The first carriers manufactured in Australia was designated the LP1 (Local Pattern). They were produced in 1940 from plans copied from a single early model Carrier Bren No 2 Mk 1 imported from Britain in 1940. About 160 were built in Victorian before production switched to the improved LP2. Electric arc welding replaced hand riveting and a greater variety of weapons could be mounted instead of the original Vickers machine gun. This included Vickers, Bren, Hotchkiss and Lewis machine guns.

Between 1941 and 1943 approximately 4,800 carriers were built in four states; Ford Homebush in Sydney; Victorian Railways and Gas Works in Melbourne; South Australian Railways at Islington and State Engineering Works in North Fremantle.

The first production of 2,700 LP2 models had tools externally mounted on the left hull plate and the rear apron. Later models had all tools were mounted at the rear. Later models also had a changed interior layout to permit the mounting of a No 9 or No 11 radio at the right rear. The Museum’s example is of this type.

Post-war these carriers were sold off at surplus. Mostly they were purchased for their drive trains which were the same as Ford trucks. On the farm, the carriers proved too highly geared and light weight to be used as bulldozers or tractors.

LINKS FOR FURTHER ENJOYMENT

 Visit the Australian Army Museum of Western Australia web site

https://armymuseumwa.com.au/

This video tells all you would want to know about the Carrier

https://www.youtube.com/watch?v=-nTsnfEAjzI

Build your own 1/35 scale model of a Bren Gun Carrier

https://www.frontlinehobbies.com.au/tamiya-1-35-british-universal-carrier-t35175

Australian camouflage during World War 2

https://www.awm.gov.au/articles/journal/j38/camouflage

Camouflage patterns – 13 basic design options

https://www.heddels.com/2015/01/understanding-camo-13-patterns-know/

Amalgamated Wireless (Australasia) AWA manufactured military wireless sets during World War 2.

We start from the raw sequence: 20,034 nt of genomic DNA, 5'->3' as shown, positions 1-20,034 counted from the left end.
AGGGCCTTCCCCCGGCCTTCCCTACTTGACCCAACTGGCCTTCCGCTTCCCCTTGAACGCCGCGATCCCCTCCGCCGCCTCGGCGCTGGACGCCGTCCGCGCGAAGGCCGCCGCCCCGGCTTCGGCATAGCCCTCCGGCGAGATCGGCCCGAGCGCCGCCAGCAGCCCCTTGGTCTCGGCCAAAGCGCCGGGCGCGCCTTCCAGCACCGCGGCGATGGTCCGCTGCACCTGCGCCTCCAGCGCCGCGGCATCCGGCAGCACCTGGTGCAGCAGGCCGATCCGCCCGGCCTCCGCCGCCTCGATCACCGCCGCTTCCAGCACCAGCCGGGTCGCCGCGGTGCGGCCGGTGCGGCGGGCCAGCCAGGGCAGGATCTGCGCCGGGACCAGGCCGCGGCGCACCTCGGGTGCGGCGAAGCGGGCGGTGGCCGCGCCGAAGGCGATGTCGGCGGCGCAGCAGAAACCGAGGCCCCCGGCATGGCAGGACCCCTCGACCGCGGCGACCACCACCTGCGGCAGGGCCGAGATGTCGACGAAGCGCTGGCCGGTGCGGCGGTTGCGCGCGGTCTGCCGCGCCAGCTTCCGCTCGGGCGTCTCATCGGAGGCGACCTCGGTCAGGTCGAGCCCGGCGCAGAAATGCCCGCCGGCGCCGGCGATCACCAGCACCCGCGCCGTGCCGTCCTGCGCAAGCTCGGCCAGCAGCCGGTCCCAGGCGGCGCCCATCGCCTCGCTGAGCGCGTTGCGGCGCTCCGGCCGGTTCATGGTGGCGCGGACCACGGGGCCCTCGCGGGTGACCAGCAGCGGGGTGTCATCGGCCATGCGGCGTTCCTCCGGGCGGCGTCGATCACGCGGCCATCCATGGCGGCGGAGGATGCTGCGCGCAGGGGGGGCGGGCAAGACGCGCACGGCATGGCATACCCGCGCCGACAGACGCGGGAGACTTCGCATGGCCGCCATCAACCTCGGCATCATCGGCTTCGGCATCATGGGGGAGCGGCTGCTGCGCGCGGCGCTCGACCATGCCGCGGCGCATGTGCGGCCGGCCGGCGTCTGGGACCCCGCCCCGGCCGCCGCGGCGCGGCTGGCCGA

https://en.wikipedia.org/wiki/Wireless_set_No._11     https://en.wikipedia.org/wiki/Wireless_Set_No._19

 PHOTOGRAPHS FROM THE MUSEUM COLLECTION

A Bren gun carrier of the 6th Aust Infantry Battalion, landing from an FBE raft (half floating bay), after having been towed to the landing site at Point Walter by a launch of the naval auxiliary patrol during exercises at 3 Aust Corps Combined Operations Training Centre. February 1943. [Editorial Note – In May 1942, the abbreviation Aust was inserted into the names of all Australian army units as part of standardisation of nomenclature].

LP2 Carriers at the State Engineering Works, North Fremantle

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YOUR VIRTUAL DISCOVERY VISIT # 6 to the DEFENCE HERITAGE STORIES OF ROTTNEST ISLAND

Rottnest Island is open again and ready for your visit. Unfortunately, the Museum and West End remain closed due to ongoing renovation and construction. Tours have not yet recommenced at Oliver Hill or the Lighthouse while COVID-19 safety protocols are finalised for these sites

In the meantime, to help you maintain contact with your favourite Island, the Defence Heritage Committee will continue to present a weekly photo and tell a related story from its collections and archives.

 Stay safe and we hope to see you soon.

 PHOTOGRAPH – SUBMARINE CABLE LAYING 1935

In Fremantle port, 10 ½  miles of submarine cable for the new Postmaster General telephone link to Rottnest are being loaded into a barge from the Cable Ship Faraday on 18 December 1935. This cable replaced the original cable laid in 1902 which, in turn  had superseded the previous heliograph link.

HISTORICAL INFORMATION

The arrival of the cable ship Faraday and all aspects of the preparation and laying of the cable was extensively reported in local media. Search using terms like:  Rottnest,Cable and Faraday